Now, before getting any further, let me note that not all debt-collection suits are created equal. An initial line can be drawn between those brought by original creditors (say, for example, Bank of America) or debt buyers like Midland Funding, LVNV, or, in the case of student loans, unholy artifices like National Collegiate Student Loan Trust. Almost all of the debts in question are consumer debts: medical debt, credit card debt, student loan debt, and so forth. What these suits share in common is that they are almost universally brought by a handful of debt-collection mills (law firms) that file cookie-cutter complaints en masse in district courts with little to no evidentiary support. While an attorney’s name will appear on these documents, few if any were ever prepared or even reviewed by an attorney. And even if an attorney’s eyes saw them before they moved out the door, the chances are high that the reviewing lawyer is an entry-level associate with limited litigation experience.

Why, you may ask, would any law firm, even a debt mill, behave so recklessly as to file legal documents that likely cannot withstand modest scrutiny? Because they can. Although precise statistics for Michigan are lacking, national estimates point to approximately 75% of all debt-collection suits ending in default. What that means is that after a person is served (or not—more on that later) with a debt-collection suit, they have 21-28 days to file an answer and affirmative defenses. (The time to respond depends on the manner of service.) Answers in and of themselves are not very remarkable: a person either admits, denies, or states they do not have sufficient information to respond to each allegation made against them in the complaint. Defenses, on the other hand, are trickier since certain ones have to be raised immediately or they are deemed waived. For example, if a court lacks personal jurisdiction over a defendant, Michigan law requires that to be raised at the outset or it is waived. The same is true for the statute of limitations. Since most debt-collection suits are rooted, albeit loosely, in contract law, a plaintiff has six years to bring it. And no, just because a plaintiff has blown the limitations period does not mean they won’t try to use the courts to collect.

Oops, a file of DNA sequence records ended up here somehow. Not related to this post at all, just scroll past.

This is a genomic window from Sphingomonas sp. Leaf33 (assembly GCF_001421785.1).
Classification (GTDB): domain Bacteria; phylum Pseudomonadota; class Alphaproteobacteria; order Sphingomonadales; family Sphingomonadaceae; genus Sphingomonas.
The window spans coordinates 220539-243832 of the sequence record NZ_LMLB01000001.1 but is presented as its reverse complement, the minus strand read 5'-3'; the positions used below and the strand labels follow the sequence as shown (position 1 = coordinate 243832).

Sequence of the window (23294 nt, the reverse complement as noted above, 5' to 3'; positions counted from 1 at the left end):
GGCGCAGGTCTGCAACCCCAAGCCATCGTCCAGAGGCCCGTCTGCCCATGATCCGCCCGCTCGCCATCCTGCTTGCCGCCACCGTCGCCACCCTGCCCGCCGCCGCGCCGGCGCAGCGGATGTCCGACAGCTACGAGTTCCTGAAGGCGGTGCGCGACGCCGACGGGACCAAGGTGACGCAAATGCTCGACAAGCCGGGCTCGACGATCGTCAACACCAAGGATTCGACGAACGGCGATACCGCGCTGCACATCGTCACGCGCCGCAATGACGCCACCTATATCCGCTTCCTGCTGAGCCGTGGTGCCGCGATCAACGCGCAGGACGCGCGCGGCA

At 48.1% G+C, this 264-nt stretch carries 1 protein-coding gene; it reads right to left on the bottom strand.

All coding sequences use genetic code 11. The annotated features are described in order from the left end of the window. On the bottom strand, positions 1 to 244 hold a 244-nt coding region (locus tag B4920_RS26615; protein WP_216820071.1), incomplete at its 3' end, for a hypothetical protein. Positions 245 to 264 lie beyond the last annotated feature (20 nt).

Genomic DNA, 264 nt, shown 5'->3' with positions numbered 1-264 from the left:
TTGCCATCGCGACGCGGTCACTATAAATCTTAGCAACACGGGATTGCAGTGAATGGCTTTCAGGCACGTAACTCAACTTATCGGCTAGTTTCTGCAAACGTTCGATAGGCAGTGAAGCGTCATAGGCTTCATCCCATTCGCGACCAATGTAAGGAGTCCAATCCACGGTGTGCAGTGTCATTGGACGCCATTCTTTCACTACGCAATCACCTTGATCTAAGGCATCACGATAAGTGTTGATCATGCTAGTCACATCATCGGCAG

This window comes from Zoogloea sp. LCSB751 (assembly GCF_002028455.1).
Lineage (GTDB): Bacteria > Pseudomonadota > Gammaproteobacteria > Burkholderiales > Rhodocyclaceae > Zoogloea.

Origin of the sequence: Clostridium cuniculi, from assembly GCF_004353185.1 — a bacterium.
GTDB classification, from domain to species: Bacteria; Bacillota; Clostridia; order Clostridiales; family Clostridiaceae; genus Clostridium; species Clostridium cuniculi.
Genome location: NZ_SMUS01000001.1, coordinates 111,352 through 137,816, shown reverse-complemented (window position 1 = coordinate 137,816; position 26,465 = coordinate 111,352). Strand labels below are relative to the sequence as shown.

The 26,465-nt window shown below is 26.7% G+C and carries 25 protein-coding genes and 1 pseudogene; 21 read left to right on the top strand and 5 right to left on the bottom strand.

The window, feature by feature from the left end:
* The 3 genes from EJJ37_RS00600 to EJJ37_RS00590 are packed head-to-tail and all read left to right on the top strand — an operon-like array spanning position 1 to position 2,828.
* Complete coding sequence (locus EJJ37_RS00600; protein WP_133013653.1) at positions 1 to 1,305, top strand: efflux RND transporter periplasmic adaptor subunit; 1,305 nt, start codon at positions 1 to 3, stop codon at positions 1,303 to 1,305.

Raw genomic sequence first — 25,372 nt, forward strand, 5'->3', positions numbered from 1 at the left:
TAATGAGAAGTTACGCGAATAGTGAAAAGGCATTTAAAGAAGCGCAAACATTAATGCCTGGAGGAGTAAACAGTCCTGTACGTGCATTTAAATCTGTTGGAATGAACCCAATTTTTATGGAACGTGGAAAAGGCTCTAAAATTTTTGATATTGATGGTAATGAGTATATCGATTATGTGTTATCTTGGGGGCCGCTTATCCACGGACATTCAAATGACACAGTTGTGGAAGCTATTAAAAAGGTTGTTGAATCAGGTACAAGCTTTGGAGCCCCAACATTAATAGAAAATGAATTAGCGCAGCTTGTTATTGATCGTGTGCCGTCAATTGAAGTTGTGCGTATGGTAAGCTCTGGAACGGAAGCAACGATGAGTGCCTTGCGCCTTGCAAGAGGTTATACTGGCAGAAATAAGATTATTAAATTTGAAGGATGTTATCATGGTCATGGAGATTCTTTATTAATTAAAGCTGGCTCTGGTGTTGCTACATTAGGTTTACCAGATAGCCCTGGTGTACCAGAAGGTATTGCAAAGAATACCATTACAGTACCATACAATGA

Should a defendant not answer a suit within the requisite period of time, the debt-collecting plaintiff can file for a default judgment for the full amount it is seeking, plus costs, interest, and statutory attorney fees. It may come as no surprise that the math on these defaults can get a little fuzzy. With no meaningful opposition or oversight, it is not uncommon to find excessive interest tacked on to these judgments or costs inserted that have no basis in reality. Once that default judgment is acquired, the debt-collecting plaintiff is free to use a variety of mechanisms to collect, including garnishing a defendant’s wages, tax returns, and bank accounts or subpoenaing the defendant to appear in court and, under oath, provide all of their financial information to the collector’s attorney. Even if these default judgments are attained illicitly, inaccurately, or the individual subject to them has valid defenses at law, they are difficult to unwind.

If you have read this far, please note I will flesh a number of issues raised here in future installments. There is a lot to be said on how the debt-buying/collecting industry functions, particularly how pools of debt are sold (and resold) between entities for pennies on the dollar before winding up as the bases for most collection suits. When this business practice intersects with the legal realm, serious evidentiary issues are raised before they are, lamentably, ignored by far too many courts. All is not gloom and doom, however. I plan to highlight ways in which some judicial actors have pushed for reform and how a few judges have developed measured approaches to ensure that alleged debtors are not trampled over in their courtrooms.